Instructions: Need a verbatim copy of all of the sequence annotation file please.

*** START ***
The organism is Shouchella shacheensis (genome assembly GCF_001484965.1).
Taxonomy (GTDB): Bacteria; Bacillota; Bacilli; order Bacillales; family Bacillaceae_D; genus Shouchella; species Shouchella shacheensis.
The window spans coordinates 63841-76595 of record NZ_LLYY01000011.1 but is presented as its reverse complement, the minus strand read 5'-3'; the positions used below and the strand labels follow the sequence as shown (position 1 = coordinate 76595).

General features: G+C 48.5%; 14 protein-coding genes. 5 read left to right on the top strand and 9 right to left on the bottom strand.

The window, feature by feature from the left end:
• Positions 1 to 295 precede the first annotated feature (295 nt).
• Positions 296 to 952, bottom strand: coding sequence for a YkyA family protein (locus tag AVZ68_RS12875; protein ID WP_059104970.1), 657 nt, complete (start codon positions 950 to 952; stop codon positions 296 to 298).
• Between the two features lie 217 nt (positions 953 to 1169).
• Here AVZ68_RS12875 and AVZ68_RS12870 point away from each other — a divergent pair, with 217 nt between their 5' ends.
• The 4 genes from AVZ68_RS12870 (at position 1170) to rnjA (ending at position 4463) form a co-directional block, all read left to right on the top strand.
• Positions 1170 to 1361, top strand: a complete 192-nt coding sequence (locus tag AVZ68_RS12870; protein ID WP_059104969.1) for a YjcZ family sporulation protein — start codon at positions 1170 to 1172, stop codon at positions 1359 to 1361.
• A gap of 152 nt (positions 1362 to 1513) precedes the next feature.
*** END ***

The organism is Shouchella shacheensis (genome assembly GCF_001484965.1).
Taxonomy (GTDB): Bacteria; Bacillota; Bacilli; order Bacillales; family Bacillaceae_D; genus Shouchella; species Shouchella shacheensis.
The window spans coordinates 63841-76595 of record NZ_LLYY01000011.1 but is presented as its reverse complement, the minus strand read 5'-3'; the positions used below and the strand labels follow the sequence as shown (position 1 = coordinate 76595).

General features: G+C 48.5%; 14 protein-coding genes. 5 read left to right on the top strand and 9 right to left on the bottom strand.

The window, feature by feature from the left end:
• Positions 1 to 295 precede the first annotated feature (295 nt).
• Positions 296 to 952, bottom strand: coding sequence for a YkyA family protein (locus tag AVZ68_RS12875; protein ID WP_059104970.1), 657 nt, complete (start codon positions 950 to 952; stop codon positions 296 to 298).
• Between the two features lie 217 nt (positions 953 to 1169).
• Here AVZ68_RS12875 and AVZ68_RS12870 point away from each other — a divergent pair, with 217 nt between their 5' ends.
• The 4 genes from AVZ68_RS12870 (at position 1170) to rnjA (ending at position 4463) form a co-directional block, all read left to right on the top strand.
• Positions 1170 to 1361, top strand: a complete 192-nt coding sequence (locus tag AVZ68_RS12870; protein ID WP_059104969.1) for a YjcZ family sporulation protein — start codon at positions 1170 to 1172, stop codon at positions 1359 to 1361.
• A gap of 152 nt (positions 1362 to 1513) precedes the next feature.